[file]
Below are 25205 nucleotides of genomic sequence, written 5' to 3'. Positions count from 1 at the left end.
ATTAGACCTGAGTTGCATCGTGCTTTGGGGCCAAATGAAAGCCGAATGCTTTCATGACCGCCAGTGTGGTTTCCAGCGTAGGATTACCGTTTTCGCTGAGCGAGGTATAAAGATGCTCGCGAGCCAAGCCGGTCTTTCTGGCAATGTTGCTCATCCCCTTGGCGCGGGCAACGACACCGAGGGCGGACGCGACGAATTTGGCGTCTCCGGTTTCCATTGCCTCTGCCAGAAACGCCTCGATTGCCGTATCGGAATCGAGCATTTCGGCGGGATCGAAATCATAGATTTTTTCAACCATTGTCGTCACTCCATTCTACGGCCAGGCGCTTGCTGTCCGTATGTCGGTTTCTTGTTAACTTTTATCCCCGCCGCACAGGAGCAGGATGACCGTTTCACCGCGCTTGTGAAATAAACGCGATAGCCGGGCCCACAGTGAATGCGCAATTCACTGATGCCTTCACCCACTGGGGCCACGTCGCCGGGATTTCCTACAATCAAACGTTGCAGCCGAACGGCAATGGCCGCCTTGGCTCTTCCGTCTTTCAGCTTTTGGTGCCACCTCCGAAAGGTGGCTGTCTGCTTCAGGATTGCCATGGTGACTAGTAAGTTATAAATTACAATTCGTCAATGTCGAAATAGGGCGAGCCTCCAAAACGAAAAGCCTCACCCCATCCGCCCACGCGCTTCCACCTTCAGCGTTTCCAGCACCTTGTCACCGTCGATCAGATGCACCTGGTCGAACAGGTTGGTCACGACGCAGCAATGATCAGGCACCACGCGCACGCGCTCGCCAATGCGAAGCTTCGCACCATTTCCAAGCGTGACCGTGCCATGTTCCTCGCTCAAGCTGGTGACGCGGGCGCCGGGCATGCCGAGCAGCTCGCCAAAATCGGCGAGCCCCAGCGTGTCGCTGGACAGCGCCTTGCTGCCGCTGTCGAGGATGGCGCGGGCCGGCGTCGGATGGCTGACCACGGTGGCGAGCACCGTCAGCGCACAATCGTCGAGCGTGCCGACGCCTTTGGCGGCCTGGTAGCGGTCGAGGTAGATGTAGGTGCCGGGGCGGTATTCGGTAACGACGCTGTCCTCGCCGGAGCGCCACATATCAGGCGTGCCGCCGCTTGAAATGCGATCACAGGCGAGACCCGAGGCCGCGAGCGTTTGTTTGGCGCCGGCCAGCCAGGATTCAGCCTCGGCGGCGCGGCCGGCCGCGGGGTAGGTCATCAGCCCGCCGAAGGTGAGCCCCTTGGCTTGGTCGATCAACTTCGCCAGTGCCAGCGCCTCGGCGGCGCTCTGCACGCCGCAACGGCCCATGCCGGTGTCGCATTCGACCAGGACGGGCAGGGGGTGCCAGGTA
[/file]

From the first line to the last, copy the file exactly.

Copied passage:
Below are 25205 nucleotides of genomic sequence, written 5' to 3'. Positions count from 1 at the left end.
ATTAGACCTGAGTTGCATCGTGCTTTGGGGCCAAATGAAAGCCGAATGCTTTCATGACCGCCAGTGTGGTTTCCAGCGTAGGATTACCGTTTTCGCTGAGCGAGGTATAAAGATGCTCGCGAGCCAAGCCGGTCTTTCTGGCAATGTTGCTCATCCCCTTGGCGCGGGCAACGACACCGAGGGCGGACGCGACGAATTTGGCGTCTCCGGTTTCCATTGCCTCTGCCAGAAACGCCTCGATTGCCGTATCGGAATCGAGCATTTCGGCGGGATCGAAATCATAGATTTTTTCAACCATTGTCGTCACTCCATTCTACGGCCAGGCGCTTGCTGTCCGTATGTCGGTTTCTTGTTAACTTTTATCCCCGCCGCACAGGAGCAGGATGACCGTTTCACCGCGCTTGTGAAATAAACGCGATAGCCGGGCCCACAGTGAATGCGCAATTCACTGATGCCTTCACCCACTGGGGCCACGTCGCCGGGATTTCCTACAATCAAACGTTGCAGCCGAACGGCAATGGCCGCCTTGGCTCTTCCGTCTTTCAGCTTTTGGTGCCACCTCCGAAAGGTGGCTGTCTGCTTCAGGATTGCCATGGTGACTAGTAAGTTATAAATTACAATTCGTCAATGTCGAAATAGGGCGAGCCTCCAAAACGAAAAGCCTCACCCCATCCGCCCACGCGCTTCCACCTTCAGCGTTTCCAGCACCTTGTCACCGTCGATCAGATGCACCTGGTCGAACAGGTTGGTCACGACGCAGCAATGATCAGGCACCACGCGCACGCGCTCGCCAATGCGAAGCTTCGCACCATTTCCAAGCGTGACCGTGCCATGTTCCTCGCTCAAGCTGGTGACGCGGGCGCCGGGCATGCCGAGCAGCTCGCCAAAATCGGCGAGCCCCAGCGTGTCGCTGGACAGCGCCTTGCTGCCGCTGTCGAGGATGGCGCGGGCCGGCGTCGGATGGCTGACCACGGTGGCGAGCACCGTCAGCGCACAATCGTCGAGCGTGCCGACGCCTTTGGCGGCCTGGTAGCGGTCGAGGTAGATGTAGGTGCCGGGGCGGTATTCGGTAACGACGCTGTCCTCGCCGGAGCGCCACATATCAGGCGTGCCGCCGCTTGAAATGCGATCACAGGCGAGACCCGAGGCCGCGAGCGTTTGTTTGGCGCCGGCCAGCCAGGATTCAGCCTCGGCGGCGCGGCCGGCCGCGGGGTAGGTCATCAGCCCGCCGAAGGTGAGCCCCTTGGCTTGGTCGATCAACTTCGCCAGTGCCAGCGCCTCGGCGGCGCTCTGCACGCCGCAACGGCCCATGCCGGTGTCGCATTCGACCAGGACGGGCAGGGGGTGCCAGGTA